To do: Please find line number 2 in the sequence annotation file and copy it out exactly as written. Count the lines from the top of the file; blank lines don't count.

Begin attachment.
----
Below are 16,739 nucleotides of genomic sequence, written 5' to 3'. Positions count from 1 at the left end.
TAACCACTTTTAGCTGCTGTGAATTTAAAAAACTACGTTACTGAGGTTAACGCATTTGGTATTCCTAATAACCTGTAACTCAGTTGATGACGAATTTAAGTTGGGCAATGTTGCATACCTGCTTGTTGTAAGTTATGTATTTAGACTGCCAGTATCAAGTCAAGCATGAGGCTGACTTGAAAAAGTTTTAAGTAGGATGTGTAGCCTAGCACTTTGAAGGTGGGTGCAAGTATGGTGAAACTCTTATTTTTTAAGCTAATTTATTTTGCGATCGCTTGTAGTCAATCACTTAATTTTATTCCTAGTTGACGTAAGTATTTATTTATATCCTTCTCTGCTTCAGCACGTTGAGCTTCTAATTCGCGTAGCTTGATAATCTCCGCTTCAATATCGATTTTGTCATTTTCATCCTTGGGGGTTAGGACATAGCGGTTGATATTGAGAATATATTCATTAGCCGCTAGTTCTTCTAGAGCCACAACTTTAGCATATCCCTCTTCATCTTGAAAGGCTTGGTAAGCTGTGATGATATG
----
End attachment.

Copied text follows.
TAACCACTTTTAGCTGCTGTGAATTTAAAAAACTACGTTACTGAGGTTAACGCATTTGGTATTCCTAATAACCTGTAACTCAGTTGATGACGAATTTAAGTTGGGCAATGTTGCATACCTGCTTGTTGTAAGTTATGTATTTAGACTGCCAGTATCAAGTCAAGCATGAGGCTGACTTGAAAAAGTTTTAAGTAGGATGTGTAGCCTAGCACTTTGAAGGTGGGTGCAAGTATGGTGAAACTCTTATTTTTTAAGCTAATTTATTTTGCGATCGCTTGTAGTCAATCACTTAATTTTATTCCTAGTTGACGTAAGTATTTATTTATATCCTTCTCTGCTTCAGCACGTTGAGCTTCTAATTCGCGTAGCTTGATAATCTCCGCTTCAATATCGATTTTGTCATTTTCATCCTTGGGGGTTAGGACATAGCGGTTGATATTGAGAATATATTCATTAGCCGCTAGTTCTTCTAGAGCCACAACTTTAGCATATCCCTCTTCATCTTGAAAGGCTTGGTAAGCTGTGATGATATG